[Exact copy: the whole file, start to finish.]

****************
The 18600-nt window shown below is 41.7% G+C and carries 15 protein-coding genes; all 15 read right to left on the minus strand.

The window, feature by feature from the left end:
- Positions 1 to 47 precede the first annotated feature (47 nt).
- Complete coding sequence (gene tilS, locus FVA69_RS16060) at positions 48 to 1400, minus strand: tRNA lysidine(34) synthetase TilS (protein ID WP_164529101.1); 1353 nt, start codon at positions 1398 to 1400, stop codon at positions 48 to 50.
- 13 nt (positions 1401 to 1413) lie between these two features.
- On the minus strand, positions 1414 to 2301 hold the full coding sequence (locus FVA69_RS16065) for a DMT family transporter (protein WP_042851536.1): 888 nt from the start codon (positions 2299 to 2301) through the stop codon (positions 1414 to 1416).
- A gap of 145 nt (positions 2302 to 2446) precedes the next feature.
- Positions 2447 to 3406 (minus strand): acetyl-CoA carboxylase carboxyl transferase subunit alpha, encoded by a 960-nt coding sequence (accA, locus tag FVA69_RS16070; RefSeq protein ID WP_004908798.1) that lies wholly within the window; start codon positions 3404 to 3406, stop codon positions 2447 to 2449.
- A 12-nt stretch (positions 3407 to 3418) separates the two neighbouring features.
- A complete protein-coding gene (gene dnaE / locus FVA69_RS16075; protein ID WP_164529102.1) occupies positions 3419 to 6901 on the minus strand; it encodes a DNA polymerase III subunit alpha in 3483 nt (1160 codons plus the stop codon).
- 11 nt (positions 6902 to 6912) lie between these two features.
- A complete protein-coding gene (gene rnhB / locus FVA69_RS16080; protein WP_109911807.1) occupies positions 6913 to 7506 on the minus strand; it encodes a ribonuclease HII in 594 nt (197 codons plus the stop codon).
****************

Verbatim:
The 18600-nt window shown below is 41.7% G+C and carries 15 protein-coding genes; all 15 read right to left on the minus strand.

The window, feature by feature from the left end:
- Positions 1 to 47 precede the first annotated feature (47 nt).
- Complete coding sequence (gene tilS, locus FVA69_RS16060) at positions 48 to 1400, minus strand: tRNA lysidine(34) synthetase TilS (protein ID WP_164529101.1); 1353 nt, start codon at positions 1398 to 1400, stop codon at positions 48 to 50.
- 13 nt (positions 1401 to 1413) lie between these two features.
- On the minus strand, positions 1414 to 2301 hold the full coding sequence (locus FVA69_RS16065) for a DMT family transporter (protein WP_042851536.1): 888 nt from the start codon (positions 2299 to 2301) through the stop codon (positions 1414 to 1416).
- A gap of 145 nt (positions 2302 to 2446) precedes the next feature.
- Positions 2447 to 3406 (minus strand): acetyl-CoA carboxylase carboxyl transferase subunit alpha, encoded by a 960-nt coding sequence (accA, locus tag FVA69_RS16070; RefSeq protein ID WP_004908798.1) that lies wholly within the window; start codon positions 3404 to 3406, stop codon positions 2447 to 2449.
- A 12-nt stretch (positions 3407 to 3418) separates the two neighbouring features.
- A complete protein-coding gene (gene dnaE / locus FVA69_RS16075; protein ID WP_164529102.1) occupies positions 3419 to 6901 on the minus strand; it encodes a DNA polymerase III subunit alpha in 3483 nt (1160 codons plus the stop codon).
- 11 nt (positions 6902 to 6912) lie between these two features.
- A complete protein-coding gene (gene rnhB / locus FVA69_RS16080; protein WP_109911807.1) occupies positions 6913 to 7506 on the minus strand; it encodes a ribonuclease HII in 594 nt (197 codons plus the stop codon).